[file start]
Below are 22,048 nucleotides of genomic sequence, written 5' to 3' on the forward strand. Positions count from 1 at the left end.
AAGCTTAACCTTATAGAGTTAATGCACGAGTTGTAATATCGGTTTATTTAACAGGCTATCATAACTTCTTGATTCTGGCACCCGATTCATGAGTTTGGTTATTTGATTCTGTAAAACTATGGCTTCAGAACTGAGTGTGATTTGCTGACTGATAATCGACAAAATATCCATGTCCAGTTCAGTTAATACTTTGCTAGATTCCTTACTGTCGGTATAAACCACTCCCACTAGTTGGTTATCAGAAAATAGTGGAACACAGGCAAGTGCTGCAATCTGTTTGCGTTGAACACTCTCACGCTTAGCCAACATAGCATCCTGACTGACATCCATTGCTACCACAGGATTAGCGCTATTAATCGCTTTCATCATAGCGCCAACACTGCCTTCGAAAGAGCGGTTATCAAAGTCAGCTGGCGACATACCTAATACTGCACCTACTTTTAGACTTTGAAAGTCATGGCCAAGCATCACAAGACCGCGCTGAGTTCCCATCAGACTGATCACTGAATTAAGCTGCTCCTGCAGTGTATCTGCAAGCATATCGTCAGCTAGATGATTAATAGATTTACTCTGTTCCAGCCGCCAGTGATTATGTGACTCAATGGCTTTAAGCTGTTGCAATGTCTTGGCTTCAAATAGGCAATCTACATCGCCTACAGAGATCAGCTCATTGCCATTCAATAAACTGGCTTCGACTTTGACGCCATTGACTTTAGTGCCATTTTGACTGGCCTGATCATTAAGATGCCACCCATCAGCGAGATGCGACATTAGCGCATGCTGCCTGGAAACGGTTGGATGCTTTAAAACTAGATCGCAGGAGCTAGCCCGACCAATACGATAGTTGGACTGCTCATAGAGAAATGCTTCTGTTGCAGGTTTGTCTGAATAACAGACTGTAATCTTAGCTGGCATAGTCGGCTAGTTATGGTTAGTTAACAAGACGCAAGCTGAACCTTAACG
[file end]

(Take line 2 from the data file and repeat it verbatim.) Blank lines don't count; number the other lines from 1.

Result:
AAGCTTAACCTTATAGAGTTAATGCACGAGTTGTAATATCGGTTTATTTAACAGGCTATCATAACTTCTTGATTCTGGCACCCGATTCATGAGTTTGGTTATTTGATTCTGTAAAACTATGGCTTCAGAACTGAGTGTGATTTGCTGACTGATAATCGACAAAATATCCATGTCCAGTTCAGTTAATACTTTGCTAGATTCCTTACTGTCGGTATAAACCACTCCCACTAGTTGGTTATCAGAAAATAGTGGAACACAGGCAAGTGCTGCAATCTGTTTGCGTTGAACACTCTCACGCTTAGCCAACATAGCATCCTGACTGACATCCATTGCTACCACAGGATTAGCGCTATTAATCGCTTTCATCATAGCGCCAACACTGCCTTCGAAAGAGCGGTTATCAAAGTCAGCTGGCGACATACCTAATACTGCACCTACTTTTAGACTTTGAAAGTCATGGCCAAGCATCACAAGACCGCGCTGAGTTCCCATCAGACTGATCACTGAATTAAGCTGCTCCTGCAGTGTATCTGCAAGCATATCGTCAGCTAGATGATTAATAGATTTACTCTGTTCCAGCCGCCAGTGATTATGTGACTCAATGGCTTTAAGCTGTTGCAATGTCTTGGCTTCAAATAGGCAATCTACATCGCCTACAGAGATCAGCTCATTGCCATTCAATAAACTGGCTTCGACTTTGACGCCATTGACTTTAGTGCCATTTTGACTGGCCTGATCATTAAGATGCCACCCATCAGCGAGATGCGACATTAGCGCATGCTGCCTGGAAACGGTTGGATGCTTTAAAACTAGATCGCAGGAGCTAGCCCGACCAATACGATAGTTGGACTGCTCATAGAGAAATGCTTCTGTTGCAGGTTTGTCTGAATAACAGACTGTAATCTTAGCTGGCATAGTCGGCTAGTTATGGTTAGTTAACAAGACGCAAGCTGAACCTTAACG